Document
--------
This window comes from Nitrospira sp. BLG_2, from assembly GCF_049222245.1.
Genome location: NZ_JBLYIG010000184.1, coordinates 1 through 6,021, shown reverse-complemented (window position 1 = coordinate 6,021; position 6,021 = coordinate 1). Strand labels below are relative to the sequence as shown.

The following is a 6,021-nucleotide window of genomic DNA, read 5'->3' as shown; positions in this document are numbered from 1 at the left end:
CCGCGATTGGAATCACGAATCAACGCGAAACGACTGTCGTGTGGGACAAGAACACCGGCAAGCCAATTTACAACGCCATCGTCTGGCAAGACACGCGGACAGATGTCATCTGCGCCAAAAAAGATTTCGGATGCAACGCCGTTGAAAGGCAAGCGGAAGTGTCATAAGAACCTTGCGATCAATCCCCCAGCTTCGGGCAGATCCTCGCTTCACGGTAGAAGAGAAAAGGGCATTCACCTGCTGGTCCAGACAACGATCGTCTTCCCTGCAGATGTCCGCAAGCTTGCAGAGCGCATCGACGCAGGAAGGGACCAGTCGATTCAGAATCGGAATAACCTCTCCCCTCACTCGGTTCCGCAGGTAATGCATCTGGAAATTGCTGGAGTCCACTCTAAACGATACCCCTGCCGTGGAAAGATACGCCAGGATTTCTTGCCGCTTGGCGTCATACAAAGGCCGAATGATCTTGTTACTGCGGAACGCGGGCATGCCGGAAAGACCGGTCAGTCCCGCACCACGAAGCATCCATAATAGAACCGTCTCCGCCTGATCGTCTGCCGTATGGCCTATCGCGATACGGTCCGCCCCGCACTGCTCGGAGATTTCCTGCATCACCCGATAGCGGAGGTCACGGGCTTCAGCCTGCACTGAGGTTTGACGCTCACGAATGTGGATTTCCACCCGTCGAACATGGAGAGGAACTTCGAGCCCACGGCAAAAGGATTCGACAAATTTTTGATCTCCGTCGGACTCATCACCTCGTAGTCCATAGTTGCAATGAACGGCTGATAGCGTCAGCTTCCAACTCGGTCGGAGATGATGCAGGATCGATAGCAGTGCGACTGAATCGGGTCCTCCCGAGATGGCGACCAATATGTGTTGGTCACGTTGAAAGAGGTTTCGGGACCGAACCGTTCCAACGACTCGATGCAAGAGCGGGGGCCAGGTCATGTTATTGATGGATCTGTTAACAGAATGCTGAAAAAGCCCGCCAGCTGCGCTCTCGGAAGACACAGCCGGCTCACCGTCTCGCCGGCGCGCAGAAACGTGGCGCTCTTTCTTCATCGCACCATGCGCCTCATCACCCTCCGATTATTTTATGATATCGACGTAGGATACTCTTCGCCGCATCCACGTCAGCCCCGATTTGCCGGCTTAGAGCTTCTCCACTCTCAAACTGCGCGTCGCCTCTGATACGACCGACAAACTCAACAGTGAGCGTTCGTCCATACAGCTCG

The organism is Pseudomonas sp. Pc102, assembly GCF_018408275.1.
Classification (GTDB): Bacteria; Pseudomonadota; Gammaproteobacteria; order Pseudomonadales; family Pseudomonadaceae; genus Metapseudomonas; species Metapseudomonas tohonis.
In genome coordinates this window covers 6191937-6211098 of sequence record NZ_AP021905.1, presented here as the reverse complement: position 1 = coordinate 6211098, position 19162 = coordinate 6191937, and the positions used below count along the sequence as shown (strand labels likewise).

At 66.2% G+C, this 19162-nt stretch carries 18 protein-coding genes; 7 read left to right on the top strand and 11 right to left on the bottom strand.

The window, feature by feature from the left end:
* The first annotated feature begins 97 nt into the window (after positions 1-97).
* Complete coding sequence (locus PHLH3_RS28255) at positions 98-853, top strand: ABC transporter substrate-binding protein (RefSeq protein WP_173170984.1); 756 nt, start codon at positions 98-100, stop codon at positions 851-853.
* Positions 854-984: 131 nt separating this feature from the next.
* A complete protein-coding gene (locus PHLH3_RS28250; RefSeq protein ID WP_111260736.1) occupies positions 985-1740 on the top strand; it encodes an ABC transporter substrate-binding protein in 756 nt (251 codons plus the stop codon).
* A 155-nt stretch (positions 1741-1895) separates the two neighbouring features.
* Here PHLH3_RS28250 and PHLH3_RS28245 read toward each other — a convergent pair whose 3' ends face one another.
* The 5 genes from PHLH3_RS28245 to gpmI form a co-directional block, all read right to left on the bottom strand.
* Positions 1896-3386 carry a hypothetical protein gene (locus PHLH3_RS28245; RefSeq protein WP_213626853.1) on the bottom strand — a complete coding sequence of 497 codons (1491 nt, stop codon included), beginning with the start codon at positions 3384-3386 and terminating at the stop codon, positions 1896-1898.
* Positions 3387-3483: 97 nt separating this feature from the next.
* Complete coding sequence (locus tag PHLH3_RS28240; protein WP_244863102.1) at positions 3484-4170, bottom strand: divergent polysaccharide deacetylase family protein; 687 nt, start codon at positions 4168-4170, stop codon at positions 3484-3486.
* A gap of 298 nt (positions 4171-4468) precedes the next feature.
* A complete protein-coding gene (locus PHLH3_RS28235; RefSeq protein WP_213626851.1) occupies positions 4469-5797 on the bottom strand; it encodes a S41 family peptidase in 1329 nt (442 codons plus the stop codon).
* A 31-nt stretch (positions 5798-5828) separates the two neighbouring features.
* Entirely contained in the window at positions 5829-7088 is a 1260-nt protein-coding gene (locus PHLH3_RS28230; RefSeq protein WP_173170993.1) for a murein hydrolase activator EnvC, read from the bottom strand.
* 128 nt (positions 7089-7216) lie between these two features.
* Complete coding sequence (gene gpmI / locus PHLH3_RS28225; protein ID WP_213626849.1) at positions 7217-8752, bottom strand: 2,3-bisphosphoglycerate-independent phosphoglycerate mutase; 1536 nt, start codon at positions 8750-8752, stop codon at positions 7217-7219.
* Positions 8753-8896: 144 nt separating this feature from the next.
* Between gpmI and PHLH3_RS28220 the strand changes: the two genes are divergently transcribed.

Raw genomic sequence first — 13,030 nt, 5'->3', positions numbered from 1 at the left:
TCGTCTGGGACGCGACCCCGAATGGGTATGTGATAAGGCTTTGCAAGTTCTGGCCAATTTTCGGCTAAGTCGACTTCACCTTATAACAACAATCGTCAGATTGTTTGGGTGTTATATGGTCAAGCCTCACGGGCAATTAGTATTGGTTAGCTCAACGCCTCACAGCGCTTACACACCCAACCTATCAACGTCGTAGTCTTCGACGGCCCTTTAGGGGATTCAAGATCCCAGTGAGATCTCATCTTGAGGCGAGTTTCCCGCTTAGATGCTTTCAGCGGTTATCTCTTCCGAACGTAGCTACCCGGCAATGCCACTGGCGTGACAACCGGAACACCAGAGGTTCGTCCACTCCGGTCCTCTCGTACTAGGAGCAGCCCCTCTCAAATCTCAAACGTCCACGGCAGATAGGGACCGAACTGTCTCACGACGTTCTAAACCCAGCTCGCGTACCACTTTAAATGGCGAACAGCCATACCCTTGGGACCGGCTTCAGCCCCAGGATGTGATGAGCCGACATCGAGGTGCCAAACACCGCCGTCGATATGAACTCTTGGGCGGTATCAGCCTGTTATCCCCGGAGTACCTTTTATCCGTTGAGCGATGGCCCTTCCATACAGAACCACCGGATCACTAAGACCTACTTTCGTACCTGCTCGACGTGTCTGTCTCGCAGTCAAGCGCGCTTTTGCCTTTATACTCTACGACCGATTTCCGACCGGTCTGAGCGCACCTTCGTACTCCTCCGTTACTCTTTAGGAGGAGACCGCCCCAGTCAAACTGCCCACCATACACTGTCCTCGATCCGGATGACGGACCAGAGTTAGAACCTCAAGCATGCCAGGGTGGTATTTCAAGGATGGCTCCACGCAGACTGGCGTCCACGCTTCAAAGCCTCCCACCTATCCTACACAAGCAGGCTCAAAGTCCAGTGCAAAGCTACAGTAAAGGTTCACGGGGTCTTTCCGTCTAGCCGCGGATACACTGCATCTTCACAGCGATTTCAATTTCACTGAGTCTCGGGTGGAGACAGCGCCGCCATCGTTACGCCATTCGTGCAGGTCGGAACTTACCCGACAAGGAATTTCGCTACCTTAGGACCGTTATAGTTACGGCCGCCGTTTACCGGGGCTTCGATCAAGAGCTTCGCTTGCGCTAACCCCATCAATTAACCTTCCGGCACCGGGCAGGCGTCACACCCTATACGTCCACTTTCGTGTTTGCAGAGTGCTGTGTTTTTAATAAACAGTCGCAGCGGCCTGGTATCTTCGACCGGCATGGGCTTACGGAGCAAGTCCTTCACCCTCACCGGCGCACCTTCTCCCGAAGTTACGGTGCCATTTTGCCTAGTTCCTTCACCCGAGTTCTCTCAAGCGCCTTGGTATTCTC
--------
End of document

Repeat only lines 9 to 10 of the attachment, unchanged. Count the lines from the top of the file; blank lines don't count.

The window, feature by feature from the left end:
* The first annotated feature begins 97 nt into the window (after positions 1-97).